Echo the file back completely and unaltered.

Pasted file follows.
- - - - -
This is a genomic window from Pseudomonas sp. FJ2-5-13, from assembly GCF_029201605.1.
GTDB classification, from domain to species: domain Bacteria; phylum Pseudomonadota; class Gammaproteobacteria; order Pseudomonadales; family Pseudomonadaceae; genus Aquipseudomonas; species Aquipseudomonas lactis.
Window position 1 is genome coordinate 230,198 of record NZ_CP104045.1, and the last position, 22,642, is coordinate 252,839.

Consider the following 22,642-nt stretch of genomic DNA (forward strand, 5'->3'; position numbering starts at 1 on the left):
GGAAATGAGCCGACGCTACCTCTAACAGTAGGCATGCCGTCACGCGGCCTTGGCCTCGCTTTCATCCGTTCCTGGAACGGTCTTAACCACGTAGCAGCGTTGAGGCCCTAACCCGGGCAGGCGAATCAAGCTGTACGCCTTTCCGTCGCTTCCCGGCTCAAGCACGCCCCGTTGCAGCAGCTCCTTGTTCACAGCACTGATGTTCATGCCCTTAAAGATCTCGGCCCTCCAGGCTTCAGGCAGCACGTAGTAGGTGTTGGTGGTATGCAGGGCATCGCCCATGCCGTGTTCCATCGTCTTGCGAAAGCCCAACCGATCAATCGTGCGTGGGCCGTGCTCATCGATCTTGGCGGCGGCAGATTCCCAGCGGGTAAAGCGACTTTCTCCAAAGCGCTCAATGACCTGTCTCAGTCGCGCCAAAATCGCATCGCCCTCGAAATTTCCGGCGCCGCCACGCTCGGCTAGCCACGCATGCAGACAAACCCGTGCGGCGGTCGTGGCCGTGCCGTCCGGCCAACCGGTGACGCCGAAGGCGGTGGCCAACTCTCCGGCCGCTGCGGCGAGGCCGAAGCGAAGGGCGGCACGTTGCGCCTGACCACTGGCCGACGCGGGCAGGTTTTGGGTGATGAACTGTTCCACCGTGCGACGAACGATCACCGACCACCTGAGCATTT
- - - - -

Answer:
This is a genomic window from Pseudomonas sp. FJ2-5-13, from assembly GCF_029201605.1.
GTDB classification, from domain to species: domain Bacteria; phylum Pseudomonadota; class Gammaproteobacteria; order Pseudomonadales; family Pseudomonadaceae; genus Aquipseudomonas; species Aquipseudomonas lactis.
Window position 1 is genome coordinate 230,198 of record NZ_CP104045.1, and the last position, 22,642, is coordinate 252,839.

Consider the following 22,642-nt stretch of genomic DNA (forward strand, 5'->3'; position numbering starts at 1 on the left):
GGAAATGAGCCGACGCTACCTCTAACAGTAGGCATGCCGTCACGCGGCCTTGGCCTCGCTTTCATCCGTTCCTGGAACGGTCTTAACCACGTAGCAGCGTTGAGGCCCTAACCCGGGCAGGCGAATCAAGCTGTACGCCTTTCCGTCGCTTCCCGGCTCAAGCACGCCCCGTTGCAGCAGCTCCTTGTTCACAGCACTGATGTTCATGCCCTTAAAGATCTCGGCCCTCCAGGCTTCAGGCAGCACGTAGTAGGTGTTGGTGGTATGCAGGGCATCGCCCATGCCGTGTTCCATCGTCTTGCGAAAGCCCAACCGATCAATCGTGCGTGGGCCGTGCTCATCGATCTTGGCGGCGGCAGATTCCCAGCGGGTAAAGCGACTTTCTCCAAAGCGCTCAATGACCTGTCTCAGTCGCGCCAAAATCGCATCGCCCTCGAAATTTCCGGCGCCGCCACGCTCGGCTAGCCACGCATGCAGACAAACCCGTGCGGCGGTCGTGGCCGTGCCGTCCGGCCAACCGGTGACGCCGAAGGCGGTGGCCAACTCTCCGGCCGCTGCGGCGAGGCCGAAGCGAAGGGCGGCACGTTGCGCCTGACCACTGGCCGACGCGGGCAGGTTTTGGGTGATGAACTGTTCCACCGTGCGACGAACGATCACCGACCACCTGAGCATTT